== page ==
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Lessons from 9/11

Even eight years later, the events of Sept. 11, 2001, continue to offer lessons to students and teachers alike.

Ernest Lindsey, a seventh grade social studies teacher at Andalusia Middle School, said he prepares a special lesson every year for Sept. 11.

“I like to incorporate the events into my discussion on heroism,” Lindsey said. “I like to show a documentary about United Flight 93, which was the plane that was aimed for the White House but the people on board managed to take it back from the terrorists. In class, we’ll look at those stories, and I’ll then ask the kids what it means to be a hero and to have honor.”

The seventh grade curriculum at AMS is split among lessons on geography, civics and “character education.” Lindsey said the events of Sept. 11 offer a great lesson on building strong character.

“In social studies, we spend a lot of time reading about heroes of the past,” he said. “But those people on Sept. 11, 2001 — they are heroes in our time.”

Most of the students in Lindsey’s class this year were only 5 or 6 years old in 2001, but the memories of that fateful day still stick in their minds.

“I remember that I was at day care,” James Albritton said. “They turned on all the TVs and told us all to get on our cots, and then our parents came to pick us up. I didn’t really know what was going on, until I went home and my parents told me what happened.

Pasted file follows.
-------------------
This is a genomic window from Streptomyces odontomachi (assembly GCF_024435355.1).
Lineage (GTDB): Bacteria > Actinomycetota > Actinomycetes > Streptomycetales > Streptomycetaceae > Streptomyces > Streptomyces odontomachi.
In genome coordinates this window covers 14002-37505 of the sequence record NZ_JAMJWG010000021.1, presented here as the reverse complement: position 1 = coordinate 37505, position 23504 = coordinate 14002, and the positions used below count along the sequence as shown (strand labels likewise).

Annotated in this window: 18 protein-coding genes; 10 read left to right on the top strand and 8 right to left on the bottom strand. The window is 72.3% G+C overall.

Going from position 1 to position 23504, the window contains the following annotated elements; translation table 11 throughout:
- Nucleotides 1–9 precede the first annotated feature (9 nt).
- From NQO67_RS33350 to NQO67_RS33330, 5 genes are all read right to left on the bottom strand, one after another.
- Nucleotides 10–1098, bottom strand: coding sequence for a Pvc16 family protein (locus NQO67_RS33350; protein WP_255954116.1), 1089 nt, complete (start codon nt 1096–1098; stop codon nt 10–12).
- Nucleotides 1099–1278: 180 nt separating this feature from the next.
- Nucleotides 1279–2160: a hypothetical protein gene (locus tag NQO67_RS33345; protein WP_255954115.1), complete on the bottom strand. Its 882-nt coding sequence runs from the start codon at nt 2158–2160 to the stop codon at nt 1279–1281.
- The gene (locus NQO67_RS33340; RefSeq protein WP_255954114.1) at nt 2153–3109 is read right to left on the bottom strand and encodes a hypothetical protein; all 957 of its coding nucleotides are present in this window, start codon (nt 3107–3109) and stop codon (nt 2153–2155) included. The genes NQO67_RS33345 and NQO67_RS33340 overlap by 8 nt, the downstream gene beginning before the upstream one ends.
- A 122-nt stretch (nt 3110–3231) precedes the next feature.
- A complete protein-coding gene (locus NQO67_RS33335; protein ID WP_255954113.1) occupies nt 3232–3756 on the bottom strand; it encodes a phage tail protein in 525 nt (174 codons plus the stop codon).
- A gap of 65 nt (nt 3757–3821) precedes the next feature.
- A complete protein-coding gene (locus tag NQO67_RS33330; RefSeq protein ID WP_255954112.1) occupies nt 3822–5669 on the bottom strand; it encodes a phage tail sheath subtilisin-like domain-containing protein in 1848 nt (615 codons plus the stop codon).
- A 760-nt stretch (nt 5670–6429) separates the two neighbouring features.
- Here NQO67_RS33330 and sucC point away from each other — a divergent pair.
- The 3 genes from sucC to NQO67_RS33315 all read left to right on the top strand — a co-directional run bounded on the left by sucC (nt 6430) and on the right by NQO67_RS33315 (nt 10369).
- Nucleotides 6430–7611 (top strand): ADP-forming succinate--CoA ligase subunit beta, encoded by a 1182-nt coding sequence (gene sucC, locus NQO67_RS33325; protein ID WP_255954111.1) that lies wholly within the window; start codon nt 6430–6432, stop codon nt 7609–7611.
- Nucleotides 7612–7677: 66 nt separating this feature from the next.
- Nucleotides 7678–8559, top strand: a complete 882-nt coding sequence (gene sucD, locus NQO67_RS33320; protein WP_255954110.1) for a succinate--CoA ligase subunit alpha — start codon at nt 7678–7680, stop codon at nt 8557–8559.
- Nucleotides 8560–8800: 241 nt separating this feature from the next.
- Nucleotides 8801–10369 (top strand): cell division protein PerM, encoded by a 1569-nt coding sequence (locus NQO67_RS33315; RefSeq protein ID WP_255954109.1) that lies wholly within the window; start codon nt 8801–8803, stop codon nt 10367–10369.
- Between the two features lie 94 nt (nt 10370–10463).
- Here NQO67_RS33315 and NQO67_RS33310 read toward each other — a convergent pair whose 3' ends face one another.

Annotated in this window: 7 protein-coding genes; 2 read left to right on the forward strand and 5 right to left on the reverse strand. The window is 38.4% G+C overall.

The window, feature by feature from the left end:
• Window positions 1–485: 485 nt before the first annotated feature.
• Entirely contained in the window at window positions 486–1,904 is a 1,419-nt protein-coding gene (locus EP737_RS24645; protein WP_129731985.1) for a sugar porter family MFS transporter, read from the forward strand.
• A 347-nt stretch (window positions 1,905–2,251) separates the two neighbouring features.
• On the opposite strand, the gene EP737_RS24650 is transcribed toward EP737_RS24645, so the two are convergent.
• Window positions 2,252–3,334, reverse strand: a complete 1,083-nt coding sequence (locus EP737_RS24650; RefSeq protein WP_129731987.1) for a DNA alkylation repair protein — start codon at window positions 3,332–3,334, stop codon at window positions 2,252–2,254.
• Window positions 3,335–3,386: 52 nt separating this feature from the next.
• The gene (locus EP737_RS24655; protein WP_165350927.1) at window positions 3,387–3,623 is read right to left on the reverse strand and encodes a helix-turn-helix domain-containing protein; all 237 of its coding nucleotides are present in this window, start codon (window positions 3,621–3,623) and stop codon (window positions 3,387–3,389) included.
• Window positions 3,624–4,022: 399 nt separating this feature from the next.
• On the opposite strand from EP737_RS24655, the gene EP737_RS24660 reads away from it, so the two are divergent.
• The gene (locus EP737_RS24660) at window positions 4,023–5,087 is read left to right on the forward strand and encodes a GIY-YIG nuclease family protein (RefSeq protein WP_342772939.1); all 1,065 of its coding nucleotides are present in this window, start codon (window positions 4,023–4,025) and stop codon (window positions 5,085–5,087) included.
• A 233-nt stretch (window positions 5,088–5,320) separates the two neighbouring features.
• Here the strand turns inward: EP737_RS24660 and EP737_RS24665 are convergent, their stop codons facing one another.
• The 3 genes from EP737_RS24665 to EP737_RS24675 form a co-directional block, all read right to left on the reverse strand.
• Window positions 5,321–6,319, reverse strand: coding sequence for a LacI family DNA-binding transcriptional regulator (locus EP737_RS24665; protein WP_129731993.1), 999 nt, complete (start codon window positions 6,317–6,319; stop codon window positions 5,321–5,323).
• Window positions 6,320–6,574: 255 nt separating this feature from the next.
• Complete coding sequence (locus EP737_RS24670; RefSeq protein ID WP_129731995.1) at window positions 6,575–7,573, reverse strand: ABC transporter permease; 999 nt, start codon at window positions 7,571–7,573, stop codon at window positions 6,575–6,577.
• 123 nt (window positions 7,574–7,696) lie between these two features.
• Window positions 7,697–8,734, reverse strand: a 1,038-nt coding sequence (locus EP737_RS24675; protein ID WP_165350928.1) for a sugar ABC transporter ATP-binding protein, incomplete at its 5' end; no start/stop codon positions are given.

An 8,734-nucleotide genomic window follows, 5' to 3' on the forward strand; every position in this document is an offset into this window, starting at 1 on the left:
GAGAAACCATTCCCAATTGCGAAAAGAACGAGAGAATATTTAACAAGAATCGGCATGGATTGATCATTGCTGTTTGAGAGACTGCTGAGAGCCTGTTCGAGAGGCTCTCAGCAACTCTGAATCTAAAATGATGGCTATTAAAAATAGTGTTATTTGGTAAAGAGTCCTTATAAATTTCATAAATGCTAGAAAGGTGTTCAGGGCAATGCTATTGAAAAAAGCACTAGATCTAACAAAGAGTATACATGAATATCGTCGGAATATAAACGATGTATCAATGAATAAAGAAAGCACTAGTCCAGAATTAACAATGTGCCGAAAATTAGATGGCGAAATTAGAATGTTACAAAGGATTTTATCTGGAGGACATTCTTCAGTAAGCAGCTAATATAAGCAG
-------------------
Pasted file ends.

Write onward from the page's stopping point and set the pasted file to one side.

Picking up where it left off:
“It’s weird to think that we were alive to see something that’s a part of our nation’s history, now.”

While heroism and bravery are two of the lessons Lindsey teaches, they are not the only ones. He also is quick to point out to students that the actions of Sept. 11 were those of fundamentalists, not regular Muslims.

“Not everyone of the Muslim faith is a terrorist,” he told his students Thursday in preparation for today’s lesson. “In fact, it’s only a very, very small number of Muslims who are terrorists. We have to be careful not to say all people in a religion act exactly the same. These were extremists.”

Technology helps Lindsey to teach the lesson to his class. He can access a database of documentary footage on the Alabama Public Television web site on his laptop computer, and then project and magnify that footage onto the classroom’s whiteboard.

“It sometimes gets tearful when we talk about Flight 93 and 9/11,” Lindsey said. “I always try to give the lesson on 9/11 on Sept. 11 itself, because it just adds much more importance and significance.”

Lindsey is not the only teacher who uses Sept. 11 as a teachable event. Several seventh graders in his class said they also did projects and lessons in previous grades.

“We did a poster about it in sixth grade,” Alexis Lawrence said.

“Last year we did a project where we built a model of what happened,” Brandon Rogers said.

Regardless of how his students ultimately learn the lessons of Sept. 11, Lindsey said he hopes they remember those lessons the rest of their lives.

“These are important things for you to learn,” he said to the class. “I want you to hear the stories of these people who are heroes, and then when you’re older maybe you’ll have the opportunity to be a hero, too.”